FCL shipment transit times are lesser because, once docked, the container is directly unloaded and then delivered to its final destination.


LCL shipments are shared between different shippers. So there's generally a higher possibility of losses, damages, theft, or pilferage. Consider purchasing a marine insurance policy to cover yourself if you incur losses or damages as your cargo is transited.
FCL shipments carry a lower risk of damage, loss, or pilferage since containers are delivered directly to the consignee without any intervention. You can also obtain marine insurance for protection.


LCL – Using the Bill of Lading, the vessel and container can be tracked. However, the tracking stops upon arrival of the container or during unloading. This tracking method could also be inaccurate, particularly for numerous handlers. You may seek assistance from a freight forwarder for more information.
FCL - Tracking the vessel or container in FCL is easier because it’s assigned to one consignee. Again, check with your freight forwarder for the applicable shipping plan.

Split Shipment

LCL - For multiple destinations, LCL is more convenient than FCL which involves deconsolidation and sorting at a warehouse. If you have destination points far from each other, you can also easily divide your shipment according to the ports they will be delivered to.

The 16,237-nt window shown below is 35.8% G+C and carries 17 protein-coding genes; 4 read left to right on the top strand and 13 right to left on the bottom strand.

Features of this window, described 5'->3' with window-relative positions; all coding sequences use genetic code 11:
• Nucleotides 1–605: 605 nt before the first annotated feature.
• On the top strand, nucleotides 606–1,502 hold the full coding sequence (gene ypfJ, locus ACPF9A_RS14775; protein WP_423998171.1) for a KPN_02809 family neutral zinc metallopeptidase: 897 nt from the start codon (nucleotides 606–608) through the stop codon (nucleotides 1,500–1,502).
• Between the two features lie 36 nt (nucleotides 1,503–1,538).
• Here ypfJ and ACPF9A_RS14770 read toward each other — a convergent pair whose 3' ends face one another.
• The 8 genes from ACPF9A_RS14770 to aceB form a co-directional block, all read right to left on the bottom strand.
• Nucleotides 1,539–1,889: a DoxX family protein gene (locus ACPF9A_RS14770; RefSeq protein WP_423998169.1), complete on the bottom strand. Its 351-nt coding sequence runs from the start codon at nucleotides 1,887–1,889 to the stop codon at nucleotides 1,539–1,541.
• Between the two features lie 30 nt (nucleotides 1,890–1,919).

FCL - Split shipment is also possible for FCL but it would entail more cost. To properly split the shipment, it needs to be staged in a warehouse, where you’ll incur additional warehousing costs, handling fees and forklift fees.
Before deciding on the right option for you, however, it’s always important to consult with your freight forwarder to determine the more economical option.

Delivery Appointment

LCL - Depending on the destination, LCL shipments could be easier to book since the shipment’s volume is not high compared to FCL.
FCL - There might be a higher waiting time for an FCL container load to get approved compared to an LCL.

Local Charges

LCL - Local charges for LCL are charged per CBM. Since local charges form part of the rates, you could pay more in LCL compared to FCL.
FCL - Local charges for FCL are fixed and charged per container. The charges are usually cheaper compared to LCL shipments.


LCL - The process of customs clearing and inspection in LCL is the same as with FCL, but if one consignment gets flagged for inspection (e.g. X-Ray or Contraband exam), all goods inside the same container van are placed on hold. The costs incurred by customs examination will be shouldered proportionally by the container's consignees.
FCL - FCL containers can still get inspected by customs authorities. All costs during customs examination will be charged to the buyer.

Time to take your pick

Do not rush in picking your shipping method because each has its own set of advantages and disadvantages. Carefully go through all the minute details of each factor, weigh them, and pick the one that satisfies most of the mentioned factors.
When choosing between FCL and LCL, it’s not just simply about the volume and freight cost, but the total value provided by one shipping method. On a final note, always remember that at the end of the day, what’s most important thing is that your shipment is safe and secure from its origin to its destination.
Here at The Sourcing Co, we have an expert team of freight forwarders who can help you make the right choice between FCL and LCL. With a deep understanding of both different types of shipment, we’re well-equipped to help you make the decision that’s right for you.
Shipping and Freight